Wheelock Latin Sentences Chapter 25

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1. “Quisque,” inquit, “semper putat suas res esse magnas.”
“Each person,” he says, “always thinks that his own affairs (circumstances) are important.” (The ind. state. could here be translated more lit., “considers his own affairs to be important.”)
2. Postea audivimus servos donorum causa laboravisse, ut milites fideles heri narraverant. Afterwards we heard that the slaves had worked for the sake of gifts (benefits), as the loyal soldiers had reported (told us) yesterday. (The perf. inf. indicates an action that occurred before that of the main vb.; if the main vb. is a past tense, then the inf. must be translated as pluperf., as indicated in Wheelock, p. 165-66.)
3. Vicini nostri vim ignis magna virtute dehinc averterunt, quod
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3. Eum ab hostibus exspectari nunc sentis.
You now feel (you are now aware) that he is being looked for (is expected) by the enemy.
4. Vidi eos in urbe remansisse et nobiscum esse.
I saw that they had remained in the city and were with us.
5. Itaque aeternum bellum cum malis civibus a me susceptum esse cerno.
And so I perceive (am aware) that an eternal war with evil citizens has been undertaken
6. Idem credo tibi faciendum esse.
I believe that the same thing must be done by you (that you should do the same thing).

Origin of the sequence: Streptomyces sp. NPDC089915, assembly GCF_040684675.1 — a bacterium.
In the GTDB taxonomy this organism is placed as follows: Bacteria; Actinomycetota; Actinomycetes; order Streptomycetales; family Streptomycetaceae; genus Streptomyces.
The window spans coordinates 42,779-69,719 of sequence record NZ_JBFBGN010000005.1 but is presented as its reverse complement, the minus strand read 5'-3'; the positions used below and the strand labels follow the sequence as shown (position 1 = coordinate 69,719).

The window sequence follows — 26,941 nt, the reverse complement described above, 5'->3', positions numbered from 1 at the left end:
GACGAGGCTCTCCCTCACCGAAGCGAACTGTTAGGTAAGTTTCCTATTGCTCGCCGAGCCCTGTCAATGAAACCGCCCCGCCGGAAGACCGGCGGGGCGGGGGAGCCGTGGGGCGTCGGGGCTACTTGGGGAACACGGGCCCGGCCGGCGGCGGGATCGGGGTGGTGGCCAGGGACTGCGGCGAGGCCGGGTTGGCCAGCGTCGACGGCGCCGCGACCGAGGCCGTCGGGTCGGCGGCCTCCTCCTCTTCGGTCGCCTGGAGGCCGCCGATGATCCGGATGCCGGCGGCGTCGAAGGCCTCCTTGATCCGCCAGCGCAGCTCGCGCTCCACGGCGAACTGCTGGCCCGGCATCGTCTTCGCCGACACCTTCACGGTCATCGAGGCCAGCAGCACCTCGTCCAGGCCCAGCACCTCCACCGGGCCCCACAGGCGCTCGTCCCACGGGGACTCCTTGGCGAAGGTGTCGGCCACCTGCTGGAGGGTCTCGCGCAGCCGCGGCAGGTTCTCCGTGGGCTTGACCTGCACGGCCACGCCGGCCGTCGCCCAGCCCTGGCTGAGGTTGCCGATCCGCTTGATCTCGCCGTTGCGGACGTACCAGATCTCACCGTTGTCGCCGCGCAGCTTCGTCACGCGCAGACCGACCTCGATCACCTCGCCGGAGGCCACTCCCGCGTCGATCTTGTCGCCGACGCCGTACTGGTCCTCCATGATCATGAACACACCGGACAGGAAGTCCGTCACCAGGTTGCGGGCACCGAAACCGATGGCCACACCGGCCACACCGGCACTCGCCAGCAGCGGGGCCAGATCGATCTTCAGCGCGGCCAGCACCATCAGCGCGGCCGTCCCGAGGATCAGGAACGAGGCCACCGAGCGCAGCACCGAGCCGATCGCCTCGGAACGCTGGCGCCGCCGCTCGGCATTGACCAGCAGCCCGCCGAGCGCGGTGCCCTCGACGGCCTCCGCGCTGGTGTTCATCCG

7. Te enim esse fidelem mihi sciebam.
For I knew that you were loyal to me.
8. Hostibus se in civitatem vertentibus, senatus Cincinnato nuntiavit eum factum esse dictatorem. With the enemy turning [themselves] against the state, the Senate announced to
Cincinnatus that he had been made dictator.
9. Dico te, Pyrrhe, Romanos posse vincere.
I say, Pyrrhus, that you are able to defeat the Romans.
10. Dic, hospes, Spartae te nos hic iacentes vidisse, patriae fideles.
Say to (tell) Sparta, stranger, that you saw us lying here, loyal to our fatherland.
11. Socrates putabat se esse civem totius mundi.
Socrates used to suppose that he was (considered himself to be) a citizen of the whole world. 12. Illi magistri negant quemquam virum esse bonum nisi sapientem.
Those teachers say (assert) that not any man (no man) is good unless he is